Several people present at the meeting told the Guardian the general feeling in the room was that Starmer was willing to resign rather than accept the proposals, numbered copies of which were handed out at the start of the meeting and retrieved at the end. “He looked close to telling them to shove it – and I think that did count for something,” said one MP present. “I think Jeremy was slightly surprised at how angry Keir was, and how pissed off he was.” Another witness to the confrontation said: “Jeremy started speaking, and Keir just said, enough, this was just completely outrageous. He did lose his temper. I think they were genuinely shocked at his reaction. They tried to bounce him and it completely backfired.”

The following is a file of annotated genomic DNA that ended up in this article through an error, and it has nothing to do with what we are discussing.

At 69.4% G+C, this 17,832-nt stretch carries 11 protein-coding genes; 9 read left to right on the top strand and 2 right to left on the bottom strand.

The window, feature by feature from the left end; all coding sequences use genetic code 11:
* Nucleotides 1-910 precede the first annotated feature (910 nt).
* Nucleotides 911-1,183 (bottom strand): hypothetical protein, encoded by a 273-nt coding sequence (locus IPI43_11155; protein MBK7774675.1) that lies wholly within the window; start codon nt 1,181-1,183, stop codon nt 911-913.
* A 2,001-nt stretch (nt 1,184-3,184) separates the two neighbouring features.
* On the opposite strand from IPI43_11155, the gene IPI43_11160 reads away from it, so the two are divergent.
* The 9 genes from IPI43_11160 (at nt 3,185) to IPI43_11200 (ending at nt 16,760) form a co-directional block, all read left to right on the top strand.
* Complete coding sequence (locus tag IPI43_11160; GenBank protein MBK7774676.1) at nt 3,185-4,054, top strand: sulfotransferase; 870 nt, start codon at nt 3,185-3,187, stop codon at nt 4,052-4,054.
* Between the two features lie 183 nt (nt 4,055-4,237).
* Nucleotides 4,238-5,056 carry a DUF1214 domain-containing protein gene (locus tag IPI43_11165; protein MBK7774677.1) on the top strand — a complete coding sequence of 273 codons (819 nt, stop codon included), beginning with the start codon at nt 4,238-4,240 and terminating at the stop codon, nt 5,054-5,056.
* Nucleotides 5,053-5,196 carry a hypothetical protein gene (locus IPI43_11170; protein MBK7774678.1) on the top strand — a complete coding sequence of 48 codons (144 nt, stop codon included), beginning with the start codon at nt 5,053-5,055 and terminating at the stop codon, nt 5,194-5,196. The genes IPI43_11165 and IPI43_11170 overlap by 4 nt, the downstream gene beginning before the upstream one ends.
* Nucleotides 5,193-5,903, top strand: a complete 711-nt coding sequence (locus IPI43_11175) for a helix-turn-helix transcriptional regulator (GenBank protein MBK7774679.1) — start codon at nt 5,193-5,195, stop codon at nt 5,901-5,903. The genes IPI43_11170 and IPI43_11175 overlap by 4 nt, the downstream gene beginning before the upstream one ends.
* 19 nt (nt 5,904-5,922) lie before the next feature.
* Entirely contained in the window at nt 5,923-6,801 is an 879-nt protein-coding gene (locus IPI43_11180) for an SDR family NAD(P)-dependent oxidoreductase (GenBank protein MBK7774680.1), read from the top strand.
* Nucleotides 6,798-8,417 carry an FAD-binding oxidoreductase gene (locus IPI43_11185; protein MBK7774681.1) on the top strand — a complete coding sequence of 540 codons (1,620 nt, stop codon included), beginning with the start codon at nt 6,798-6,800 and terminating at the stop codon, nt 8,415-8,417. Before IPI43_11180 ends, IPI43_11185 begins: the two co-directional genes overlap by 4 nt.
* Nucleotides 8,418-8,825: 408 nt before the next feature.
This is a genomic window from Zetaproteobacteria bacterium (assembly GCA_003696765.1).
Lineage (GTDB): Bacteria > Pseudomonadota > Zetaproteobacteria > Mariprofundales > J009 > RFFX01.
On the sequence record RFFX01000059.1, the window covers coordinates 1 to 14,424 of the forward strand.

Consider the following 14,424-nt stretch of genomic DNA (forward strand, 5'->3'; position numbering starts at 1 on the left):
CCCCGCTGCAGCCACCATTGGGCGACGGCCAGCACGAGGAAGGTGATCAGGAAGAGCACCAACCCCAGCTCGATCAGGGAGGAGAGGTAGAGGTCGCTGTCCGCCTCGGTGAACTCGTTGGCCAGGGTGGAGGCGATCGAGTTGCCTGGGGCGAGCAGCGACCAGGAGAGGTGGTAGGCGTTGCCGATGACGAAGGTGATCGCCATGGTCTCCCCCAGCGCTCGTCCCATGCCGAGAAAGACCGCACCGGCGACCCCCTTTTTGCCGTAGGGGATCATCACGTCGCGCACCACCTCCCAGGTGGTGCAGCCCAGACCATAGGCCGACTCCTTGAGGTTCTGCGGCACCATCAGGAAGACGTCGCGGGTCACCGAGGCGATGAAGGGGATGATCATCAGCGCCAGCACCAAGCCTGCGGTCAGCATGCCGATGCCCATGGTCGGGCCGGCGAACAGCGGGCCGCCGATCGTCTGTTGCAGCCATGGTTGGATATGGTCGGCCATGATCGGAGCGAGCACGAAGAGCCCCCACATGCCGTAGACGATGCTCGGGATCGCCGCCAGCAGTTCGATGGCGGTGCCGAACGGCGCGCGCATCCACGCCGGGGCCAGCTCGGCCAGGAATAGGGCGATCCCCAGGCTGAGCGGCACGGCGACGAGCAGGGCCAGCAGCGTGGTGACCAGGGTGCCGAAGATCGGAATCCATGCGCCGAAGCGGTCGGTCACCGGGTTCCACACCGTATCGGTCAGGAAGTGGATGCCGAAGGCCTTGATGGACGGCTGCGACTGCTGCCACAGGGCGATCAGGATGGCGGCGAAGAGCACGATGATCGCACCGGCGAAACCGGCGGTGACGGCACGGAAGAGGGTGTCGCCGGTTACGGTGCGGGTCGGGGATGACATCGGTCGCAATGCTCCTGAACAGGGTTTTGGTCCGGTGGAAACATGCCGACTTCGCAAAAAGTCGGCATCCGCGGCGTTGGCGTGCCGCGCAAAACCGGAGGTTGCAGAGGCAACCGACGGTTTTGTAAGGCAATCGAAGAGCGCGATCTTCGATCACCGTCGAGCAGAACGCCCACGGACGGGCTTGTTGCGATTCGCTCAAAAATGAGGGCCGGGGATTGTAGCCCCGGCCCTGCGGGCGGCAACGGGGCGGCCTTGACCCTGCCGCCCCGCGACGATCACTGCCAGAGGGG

A radical blueprint for a free trade deal between the UK and the US that would see the NHS opened to foreign competition, a bonfire of consumer and environmental regulations and freedom of movement between the two countries for workers, is to be launched by prominent Brexiters. The blueprint will be seen as significant because of the close links between the organisations behind it and the UK secretary for international trade, Liam Fox, and the US president, Donald Trump. Its publication follows a week of policy launches by the European Research Group of Conservative MPs designed to pressurise the prime minister into “chucking Chequers”, her softer Brexit proposal, in favour of a harder, clean break from the European Union.